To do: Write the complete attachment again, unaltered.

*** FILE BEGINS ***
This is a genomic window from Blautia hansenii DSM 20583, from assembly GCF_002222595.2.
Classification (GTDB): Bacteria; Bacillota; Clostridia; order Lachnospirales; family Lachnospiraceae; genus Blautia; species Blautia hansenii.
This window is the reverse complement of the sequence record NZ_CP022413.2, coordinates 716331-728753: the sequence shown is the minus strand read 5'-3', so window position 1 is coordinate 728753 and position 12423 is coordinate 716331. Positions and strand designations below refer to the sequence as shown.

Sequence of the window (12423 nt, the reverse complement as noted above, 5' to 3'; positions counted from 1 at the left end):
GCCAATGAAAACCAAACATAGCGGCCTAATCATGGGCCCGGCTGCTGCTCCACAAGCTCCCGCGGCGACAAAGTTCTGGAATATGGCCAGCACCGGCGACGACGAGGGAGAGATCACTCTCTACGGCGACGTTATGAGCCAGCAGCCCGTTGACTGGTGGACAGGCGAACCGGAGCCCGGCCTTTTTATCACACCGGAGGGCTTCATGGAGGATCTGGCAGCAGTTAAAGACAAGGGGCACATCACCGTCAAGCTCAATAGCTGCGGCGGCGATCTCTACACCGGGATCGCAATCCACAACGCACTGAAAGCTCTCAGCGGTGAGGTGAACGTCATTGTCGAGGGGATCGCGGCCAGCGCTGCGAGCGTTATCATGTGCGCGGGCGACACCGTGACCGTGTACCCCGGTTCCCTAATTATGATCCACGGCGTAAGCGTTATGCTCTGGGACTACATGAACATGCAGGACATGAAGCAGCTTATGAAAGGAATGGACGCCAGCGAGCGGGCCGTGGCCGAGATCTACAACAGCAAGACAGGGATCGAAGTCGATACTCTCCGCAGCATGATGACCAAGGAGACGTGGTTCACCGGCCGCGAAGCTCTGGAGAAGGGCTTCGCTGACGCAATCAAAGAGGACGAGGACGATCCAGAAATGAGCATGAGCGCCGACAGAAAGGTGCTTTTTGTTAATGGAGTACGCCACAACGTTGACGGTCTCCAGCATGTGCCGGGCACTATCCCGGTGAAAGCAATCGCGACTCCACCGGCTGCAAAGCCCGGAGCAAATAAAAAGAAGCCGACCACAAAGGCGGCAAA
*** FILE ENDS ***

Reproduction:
This is a genomic window from Blautia hansenii DSM 20583, from assembly GCF_002222595.2.
Classification (GTDB): Bacteria; Bacillota; Clostridia; order Lachnospirales; family Lachnospiraceae; genus Blautia; species Blautia hansenii.
This window is the reverse complement of the sequence record NZ_CP022413.2, coordinates 716331-728753: the sequence shown is the minus strand read 5'-3', so window position 1 is coordinate 728753 and position 12423 is coordinate 716331. Positions and strand designations below refer to the sequence as shown.

Sequence of the window (12423 nt, the reverse complement as noted above, 5' to 3'; positions counted from 1 at the left end):
GCCAATGAAAACCAAACATAGCGGCCTAATCATGGGCCCGGCTGCTGCTCCACAAGCTCCCGCGGCGACAAAGTTCTGGAATATGGCCAGCACCGGCGACGACGAGGGAGAGATCACTCTCTACGGCGACGTTATGAGCCAGCAGCCCGTTGACTGGTGGACAGGCGAACCGGAGCCCGGCCTTTTTATCACACCGGAGGGCTTCATGGAGGATCTGGCAGCAGTTAAAGACAAGGGGCACATCACCGTCAAGCTCAATAGCTGCGGCGGCGATCTCTACACCGGGATCGCAATCCACAACGCACTGAAAGCTCTCAGCGGTGAGGTGAACGTCATTGTCGAGGGGATCGCGGCCAGCGCTGCGAGCGTTATCATGTGCGCGGGCGACACCGTGACCGTGTACCCCGGTTCCCTAATTATGATCCACGGCGTAAGCGTTATGCTCTGGGACTACATGAACATGCAGGACATGAAGCAGCTTATGAAAGGAATGGACGCCAGCGAGCGGGCCGTGGCCGAGATCTACAACAGCAAGACAGGGATCGAAGTCGATACTCTCCGCAGCATGATGACCAAGGAGACGTGGTTCACCGGCCGCGAAGCTCTGGAGAAGGGCTTCGCTGACGCAATCAAAGAGGACGAGGACGATCCAGAAATGAGCATGAGCGCCGACAGAAAGGTGCTTTTTGTTAATGGAGTACGCCACAACGTTGACGGTCTCCAGCATGTGCCGGGCACTATCCCGGTGAAAGCAATCGCGACTCCACCGGCTGCAAAGCCCGGAGCAAATAAAAAGAAGCCGACCACAAAGGCGGCAAA